Neisseria gonorrhoeae , a human restricted pathogen, releases inflammatory peptidoglycan (PG) fragments that contribute to the pathophysiology of pelvic inflammatory disease. The genus Neisseria is also home to multiple species of human- or animal-associated Neisseria that form part of the normal microbiota. Here we characterized PG release from the human-associated nonpathogenic species Neisseria lactamica and Neisseria mucosa and animal-associated Neisseria from macaques and wild mice. An N. mucosa strain and an N...
April 2, 2024: Infection and Immunity
Karine Melchior, Romana R Gerner, Suzana Hossain, Sean-Paul Nuccio, Cristiano Gallina Moreira, Manuela Raffatellu
The mouse pathogen Citrobacter rodentium is utilized as a model organism for studying infections caused by the human pathogens enteropathogenic Escherichia coli (EPEC) and enterohemorrhagic E. coli (EHEC) and to elucidate mechanisms of mucosal immunity. In response to C. rodentium infection, innate lymphoid cells and T cells secrete interleukin (IL)-22, a cytokine that promotes mucosal barrier function. IL-22 plays a pivotal role in enabling mice to survive and recover from C. rodentium infection, although the exact mechanisms involved remain incompletely understood...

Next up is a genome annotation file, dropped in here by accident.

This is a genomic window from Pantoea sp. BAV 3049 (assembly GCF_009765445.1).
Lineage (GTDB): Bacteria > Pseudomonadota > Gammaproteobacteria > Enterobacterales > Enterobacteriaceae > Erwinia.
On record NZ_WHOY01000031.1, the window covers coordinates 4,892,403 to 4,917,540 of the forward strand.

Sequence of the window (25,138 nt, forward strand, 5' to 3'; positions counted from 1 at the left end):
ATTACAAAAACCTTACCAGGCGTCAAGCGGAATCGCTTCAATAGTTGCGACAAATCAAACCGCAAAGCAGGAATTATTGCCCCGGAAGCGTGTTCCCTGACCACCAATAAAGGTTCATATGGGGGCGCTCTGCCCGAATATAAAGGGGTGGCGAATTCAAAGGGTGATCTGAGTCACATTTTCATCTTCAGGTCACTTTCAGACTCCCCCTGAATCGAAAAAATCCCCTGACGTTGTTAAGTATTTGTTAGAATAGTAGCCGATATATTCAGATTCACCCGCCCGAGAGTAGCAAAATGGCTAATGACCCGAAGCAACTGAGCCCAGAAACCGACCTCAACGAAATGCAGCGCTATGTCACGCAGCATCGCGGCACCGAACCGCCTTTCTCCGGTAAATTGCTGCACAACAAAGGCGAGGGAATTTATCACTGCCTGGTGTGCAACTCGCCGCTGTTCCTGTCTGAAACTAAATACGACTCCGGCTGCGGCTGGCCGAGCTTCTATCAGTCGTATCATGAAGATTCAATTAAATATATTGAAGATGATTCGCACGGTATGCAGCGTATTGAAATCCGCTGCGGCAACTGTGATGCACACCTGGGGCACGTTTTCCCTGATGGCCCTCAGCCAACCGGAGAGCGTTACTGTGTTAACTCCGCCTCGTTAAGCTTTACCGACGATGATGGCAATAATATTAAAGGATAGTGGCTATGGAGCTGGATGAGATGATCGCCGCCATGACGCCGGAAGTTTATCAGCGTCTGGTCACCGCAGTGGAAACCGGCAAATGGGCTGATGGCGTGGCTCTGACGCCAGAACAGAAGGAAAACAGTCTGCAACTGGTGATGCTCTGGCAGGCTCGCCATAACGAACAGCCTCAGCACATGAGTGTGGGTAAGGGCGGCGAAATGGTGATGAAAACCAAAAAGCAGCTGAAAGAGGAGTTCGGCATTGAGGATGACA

April 1, 2024: Infection and Immunity
Adam J Lewis, Amanda C Richards, Alejandra A Mendez, Bijaya K Dhakal, Tiffani A Jones, Jamie L Sundsbak, Danelle S Eto, Alexis A Rousek, Matthew A Mulvey
Traditional folk treatments for the prevention and management of urinary tract infections (UTIs) and other infectious diseases often include plants and plant extracts that are rich in phenolic compounds. These have been ascribed a variety of activities, including inhibition of bacterial interactions with host cells. Here, we tested a panel of four well-studied phenolic compounds-caffeic acid phenethyl ester (CAPE), resveratrol, catechin, and epigallocatechin gallate-for the effects on host cell adherence and invasion by uropathogenic Escherichia coli (UPEC)...
March 27, 2024: Infection and Immunity
Benjamin P Darwitz, Christopher J Genito, Lance R Thurlow